Sister cities Honolulu and Nagaoka commemorate 70th anniversary of the end of World War II

On August 14th, 1945, Emperor Hirohito issued a decree read over the radio ordering imperial troops to lay down their arms and accept allied occupation of Japan.

To mark the 70th anniversary of that event, two cities - one American and one Japanese - commemorated the ending of that war in a solemn ceremony.

Mayors and city council members from Honolulu and Nagaoka, along with the Commander of the Pacific Fleet, laid wreaths. Nagaoka is the hometown of Admiral Adm. Isoroku Yamamoto, the architect of the attack on Pearl  Harbor.

Associated Press:

Nagaoka Mayor Tamio Mori recounted his city's history to reporters after the ceremony and said peace was indispensable to its citizens.

"So we wanted to come to Pearl Harbor — the place where the war began — on this 70th anniversary of the end of the war to honor victims from the U.S. and Japan and send peace around the world," he said.

Honolulu Mayor Kirk Caldwell said the ceremony was to honor and remember the past. "Because we cannot understand how to go forward unless we know where we came from," Caldwell said.

Constant and ongoing communication is required to ensure peace, he said. The sister cities, he said, have built strong foundations for a bridge to peace.

Part of Pearl Harbor, which is still an active naval base, will open to the public on Saturday for a display of Nagaoka's fireworks. The pyrotechnics will honor the war's victims and celebrate 70 years of peace and friendship.

The war ended when Japan surrendered on Aug. 15, 1945, which was still Aug. 14 in Hawaii and other parts of the U.S.

The ceremony highlights one of the most remarkable and unique alliances in world history. The formerly vanquished Japan - humiliated and occupied - rose from the ashes of war to become an economic colossus, largely because the United States instituted economic and government reforms that unleashed the power of the Japanese citizen. Incredibly, after performing this miracle, the US ended their occupation in 1951 and handed complete control of the country back to its native rulers.

Considering the bitter emnity between the two countries during the war, it is remarkable that the alliance has thrived over the last 70 years. Much credit should go to General McArthur who ruled wisely as Supreme Commander of the occupation. He was firm when he had to be and deferential when it seemed the thing to do. There were rough spots as Japanese businessmen resisted the labor union act and the break up of the big farms that operated in a near feudal manner. But the transformation was extraordinary when you consider most of the reforms were passed during the six years of occupation.

The commemoration of the end of World War II also celebrates the 70 years the two countries have been partners in peace and prosperity.

On August 14th, 1945, Emperor Hirohito issued a decree read over the radio ordering imperial troops to lay down their arms and accept allied occupation of Japan.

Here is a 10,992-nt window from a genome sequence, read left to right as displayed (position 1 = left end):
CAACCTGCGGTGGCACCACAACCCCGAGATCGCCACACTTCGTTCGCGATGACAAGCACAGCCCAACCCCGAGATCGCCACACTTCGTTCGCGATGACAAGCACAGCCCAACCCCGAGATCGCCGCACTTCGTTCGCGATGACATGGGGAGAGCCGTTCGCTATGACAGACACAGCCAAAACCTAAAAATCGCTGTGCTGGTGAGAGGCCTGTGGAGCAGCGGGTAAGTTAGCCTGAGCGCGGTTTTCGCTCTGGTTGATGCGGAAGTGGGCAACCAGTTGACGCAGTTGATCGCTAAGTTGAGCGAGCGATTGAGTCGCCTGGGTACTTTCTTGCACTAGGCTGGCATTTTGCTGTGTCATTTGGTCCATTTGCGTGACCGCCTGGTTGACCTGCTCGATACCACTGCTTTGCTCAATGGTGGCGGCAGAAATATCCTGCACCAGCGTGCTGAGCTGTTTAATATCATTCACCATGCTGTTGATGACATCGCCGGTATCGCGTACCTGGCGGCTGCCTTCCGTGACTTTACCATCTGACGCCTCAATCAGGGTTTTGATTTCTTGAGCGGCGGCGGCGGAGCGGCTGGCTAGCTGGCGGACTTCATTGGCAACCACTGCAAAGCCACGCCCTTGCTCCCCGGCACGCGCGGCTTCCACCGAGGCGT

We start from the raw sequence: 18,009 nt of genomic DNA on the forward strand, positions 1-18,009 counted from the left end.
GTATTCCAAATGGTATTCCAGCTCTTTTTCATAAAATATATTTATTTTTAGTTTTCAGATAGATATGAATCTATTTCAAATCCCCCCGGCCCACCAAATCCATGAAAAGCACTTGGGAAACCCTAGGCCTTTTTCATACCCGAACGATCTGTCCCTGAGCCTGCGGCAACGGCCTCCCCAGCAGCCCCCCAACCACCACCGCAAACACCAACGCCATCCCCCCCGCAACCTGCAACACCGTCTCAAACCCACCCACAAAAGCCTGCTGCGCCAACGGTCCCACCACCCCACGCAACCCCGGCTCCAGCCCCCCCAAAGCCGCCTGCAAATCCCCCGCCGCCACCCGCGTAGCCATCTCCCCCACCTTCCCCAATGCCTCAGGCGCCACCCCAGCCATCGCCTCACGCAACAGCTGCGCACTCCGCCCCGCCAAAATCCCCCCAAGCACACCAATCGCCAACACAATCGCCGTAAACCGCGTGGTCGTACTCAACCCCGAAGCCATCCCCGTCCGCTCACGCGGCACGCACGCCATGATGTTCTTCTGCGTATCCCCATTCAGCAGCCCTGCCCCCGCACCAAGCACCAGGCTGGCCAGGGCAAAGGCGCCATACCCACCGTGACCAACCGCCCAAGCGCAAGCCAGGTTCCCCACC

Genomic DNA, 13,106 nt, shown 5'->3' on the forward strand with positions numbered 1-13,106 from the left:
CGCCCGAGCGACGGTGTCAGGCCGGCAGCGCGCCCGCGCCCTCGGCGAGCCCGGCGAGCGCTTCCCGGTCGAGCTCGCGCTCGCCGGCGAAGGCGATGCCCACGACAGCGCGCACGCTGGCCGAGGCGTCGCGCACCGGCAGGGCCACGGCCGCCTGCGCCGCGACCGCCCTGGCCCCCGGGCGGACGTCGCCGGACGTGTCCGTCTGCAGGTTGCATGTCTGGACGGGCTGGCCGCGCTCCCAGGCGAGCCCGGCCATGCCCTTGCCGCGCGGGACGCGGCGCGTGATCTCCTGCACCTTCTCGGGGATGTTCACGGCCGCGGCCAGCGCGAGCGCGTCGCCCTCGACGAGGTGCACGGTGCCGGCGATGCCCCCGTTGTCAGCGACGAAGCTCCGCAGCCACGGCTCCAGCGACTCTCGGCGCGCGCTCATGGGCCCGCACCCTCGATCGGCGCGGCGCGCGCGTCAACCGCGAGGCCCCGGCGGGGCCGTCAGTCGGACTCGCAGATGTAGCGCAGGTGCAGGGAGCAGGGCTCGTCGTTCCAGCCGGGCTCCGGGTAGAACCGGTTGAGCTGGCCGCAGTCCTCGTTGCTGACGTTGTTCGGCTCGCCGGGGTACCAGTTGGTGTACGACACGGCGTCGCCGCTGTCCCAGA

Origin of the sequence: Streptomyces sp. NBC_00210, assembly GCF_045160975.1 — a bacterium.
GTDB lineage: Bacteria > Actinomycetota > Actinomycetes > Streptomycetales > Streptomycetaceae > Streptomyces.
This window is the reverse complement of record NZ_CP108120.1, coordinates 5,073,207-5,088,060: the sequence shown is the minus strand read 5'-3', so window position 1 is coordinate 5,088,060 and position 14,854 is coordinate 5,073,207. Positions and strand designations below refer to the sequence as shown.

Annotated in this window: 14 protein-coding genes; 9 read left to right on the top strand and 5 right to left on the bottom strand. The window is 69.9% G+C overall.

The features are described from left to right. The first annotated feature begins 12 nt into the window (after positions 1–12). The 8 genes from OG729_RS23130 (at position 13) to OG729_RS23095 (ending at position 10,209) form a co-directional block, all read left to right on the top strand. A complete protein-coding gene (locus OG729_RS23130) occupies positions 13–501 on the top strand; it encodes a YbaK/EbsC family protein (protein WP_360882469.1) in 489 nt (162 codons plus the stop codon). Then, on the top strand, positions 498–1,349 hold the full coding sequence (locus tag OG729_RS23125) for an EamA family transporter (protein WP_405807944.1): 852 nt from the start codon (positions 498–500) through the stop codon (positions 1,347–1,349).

To mark the 70th anniversary of that event, two cities - one American and one Japanese - commemorated the ending of that war in a solemn ceremony.

Mayors and city council members from Honolulu and Nagaoka, along with the Commander of the Pacific Fleet, laid wreaths. Nagaoka is the hometown of Admiral Adm. Isoroku Yamamoto, the architect of the attack on Pearl  Harbor.

Associated Press:

Nagaoka Mayor Tamio Mori recounted his city's history to reporters after the ceremony and said peace was indispensable to its citizens.

"So we wanted to come to Pearl Harbor — the place where the war began — on this 70th anniversary of the end of the war to honor victims from the U.S. and Japan and send peace around the world," he said.

Honolulu Mayor Kirk Caldwell said the ceremony was to honor and remember the past. "Because we cannot understand how to go forward unless we know where we came from," Caldwell said.

Constant and ongoing communication is required to ensure peace, he said. The sister cities, he said, have built strong foundations for a bridge to peace.

Part of Pearl Harbor, which is still an active naval base, will open to the public on Saturday for a display of Nagaoka's fireworks. The pyrotechnics will honor the war's victims and celebrate 70 years of peace and friendship.

The war ended when Japan surrendered on Aug. 15, 1945, which was still Aug. 14 in Hawaii and other parts of the U.S.

The ceremony highlights one of the most remarkable and unique alliances in world history. The formerly vanquished Japan - humiliated and occupied - rose from the ashes of war to become an economic colossus, largely because the United States instituted economic and government reforms that unleashed the power of the Japanese citizen. Incredibly, after performing this miracle, the US ended their occupation in 1951 and handed complete control of the country back to its native rulers.

Considering the bitter emnity between the two countries during the war, it is remarkable that the alliance has thrived over the last 70 years. Much credit should go to General McArthur who ruled wisely as Supreme Commander of the occupation. He was firm when he had to be and deferential when it seemed the thing to do. There were rough spots as Japanese businessmen resisted the labor union act and the break up of the big farms that operated in a near feudal manner. But the transformation was extraordinary when you consider most of the reforms were passed during the six years of occupation.

The commemoration of the end of World War II also celebrates the 70 years the two countries have been partners in peace and prosperity.